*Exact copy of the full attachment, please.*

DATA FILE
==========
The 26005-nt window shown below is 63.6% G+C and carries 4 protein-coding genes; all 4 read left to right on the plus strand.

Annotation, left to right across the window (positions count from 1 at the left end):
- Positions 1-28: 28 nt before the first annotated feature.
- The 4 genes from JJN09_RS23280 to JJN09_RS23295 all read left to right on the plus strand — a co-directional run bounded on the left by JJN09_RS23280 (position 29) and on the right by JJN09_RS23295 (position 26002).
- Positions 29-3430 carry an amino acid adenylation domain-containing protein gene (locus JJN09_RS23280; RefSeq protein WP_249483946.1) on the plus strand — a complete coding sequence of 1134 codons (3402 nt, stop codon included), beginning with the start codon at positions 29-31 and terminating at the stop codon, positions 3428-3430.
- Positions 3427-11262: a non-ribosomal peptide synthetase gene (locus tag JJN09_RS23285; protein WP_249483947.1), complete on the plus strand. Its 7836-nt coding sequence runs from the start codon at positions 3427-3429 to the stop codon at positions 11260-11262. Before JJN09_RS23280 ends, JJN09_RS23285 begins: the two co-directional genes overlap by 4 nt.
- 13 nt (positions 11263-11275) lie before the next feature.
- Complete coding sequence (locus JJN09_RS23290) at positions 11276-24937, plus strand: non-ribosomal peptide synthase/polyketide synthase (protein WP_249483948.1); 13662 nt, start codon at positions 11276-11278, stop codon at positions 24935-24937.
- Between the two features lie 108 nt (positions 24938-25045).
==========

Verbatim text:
The 26005-nt window shown below is 63.6% G+C and carries 4 protein-coding genes; all 4 read left to right on the plus strand.

Annotation, left to right across the window (positions count from 1 at the left end):
- Positions 1-28: 28 nt before the first annotated feature.
- The 4 genes from JJN09_RS23280 to JJN09_RS23295 all read left to right on the plus strand — a co-directional run bounded on the left by JJN09_RS23280 (position 29) and on the right by JJN09_RS23295 (position 26002).
- Positions 29-3430 carry an amino acid adenylation domain-containing protein gene (locus JJN09_RS23280; RefSeq protein WP_249483946.1) on the plus strand — a complete coding sequence of 1134 codons (3402 nt, stop codon included), beginning with the start codon at positions 29-31 and terminating at the stop codon, positions 3428-3430.
- Positions 3427-11262: a non-ribosomal peptide synthetase gene (locus tag JJN09_RS23285; protein WP_249483947.1), complete on the plus strand. Its 7836-nt coding sequence runs from the start codon at positions 3427-3429 to the stop codon at positions 11260-11262. Before JJN09_RS23280 ends, JJN09_RS23285 begins: the two co-directional genes overlap by 4 nt.
- 13 nt (positions 11263-11275) lie before the next feature.
- Complete coding sequence (locus JJN09_RS23290) at positions 11276-24937, plus strand: non-ribosomal peptide synthase/polyketide synthase (protein WP_249483948.1); 13662 nt, start codon at positions 11276-11278, stop codon at positions 24935-24937.
- Between the two features lie 108 nt (positions 24938-25045).